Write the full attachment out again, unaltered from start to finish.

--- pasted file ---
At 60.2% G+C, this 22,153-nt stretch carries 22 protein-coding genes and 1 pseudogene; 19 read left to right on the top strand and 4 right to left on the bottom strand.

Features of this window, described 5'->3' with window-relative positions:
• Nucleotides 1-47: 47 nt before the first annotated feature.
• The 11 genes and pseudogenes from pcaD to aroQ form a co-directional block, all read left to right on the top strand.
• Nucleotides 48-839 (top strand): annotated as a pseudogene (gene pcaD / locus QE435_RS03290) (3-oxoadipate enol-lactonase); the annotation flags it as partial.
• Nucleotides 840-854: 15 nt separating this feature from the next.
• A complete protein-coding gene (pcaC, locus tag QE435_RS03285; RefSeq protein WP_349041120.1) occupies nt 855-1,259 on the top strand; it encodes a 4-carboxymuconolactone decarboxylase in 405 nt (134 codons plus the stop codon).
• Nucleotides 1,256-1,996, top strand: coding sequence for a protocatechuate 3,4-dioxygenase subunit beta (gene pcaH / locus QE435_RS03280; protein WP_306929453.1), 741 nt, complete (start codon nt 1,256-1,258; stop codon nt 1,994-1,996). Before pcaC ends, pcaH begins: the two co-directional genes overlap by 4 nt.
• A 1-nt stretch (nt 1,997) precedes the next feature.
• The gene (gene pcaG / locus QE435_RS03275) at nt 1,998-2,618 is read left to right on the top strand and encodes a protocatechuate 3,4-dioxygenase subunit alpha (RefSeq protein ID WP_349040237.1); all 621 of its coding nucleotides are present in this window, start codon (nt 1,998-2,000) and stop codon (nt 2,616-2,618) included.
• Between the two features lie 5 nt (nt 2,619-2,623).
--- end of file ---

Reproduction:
At 60.2% G+C, this 22,153-nt stretch carries 22 protein-coding genes and 1 pseudogene; 19 read left to right on the top strand and 4 right to left on the bottom strand.

Features of this window, described 5'->3' with window-relative positions:
• Nucleotides 1-47: 47 nt before the first annotated feature.
• The 11 genes and pseudogenes from pcaD to aroQ form a co-directional block, all read left to right on the top strand.
• Nucleotides 48-839 (top strand): annotated as a pseudogene (gene pcaD / locus QE435_RS03290) (3-oxoadipate enol-lactonase); the annotation flags it as partial.
• Nucleotides 840-854: 15 nt separating this feature from the next.
• A complete protein-coding gene (pcaC, locus tag QE435_RS03285; RefSeq protein WP_349041120.1) occupies nt 855-1,259 on the top strand; it encodes a 4-carboxymuconolactone decarboxylase in 405 nt (134 codons plus the stop codon).
• Nucleotides 1,256-1,996, top strand: coding sequence for a protocatechuate 3,4-dioxygenase subunit beta (gene pcaH / locus QE435_RS03280; protein WP_306929453.1), 741 nt, complete (start codon nt 1,256-1,258; stop codon nt 1,994-1,996). Before pcaC ends, pcaH begins: the two co-directional genes overlap by 4 nt.
• A 1-nt stretch (nt 1,997) precedes the next feature.
• The gene (gene pcaG / locus QE435_RS03275) at nt 1,998-2,618 is read left to right on the top strand and encodes a protocatechuate 3,4-dioxygenase subunit alpha (RefSeq protein ID WP_349040237.1); all 621 of its coding nucleotides are present in this window, start codon (nt 1,998-2,000) and stop codon (nt 2,616-2,618) included.
• Between the two features lie 5 nt (nt 2,619-2,623).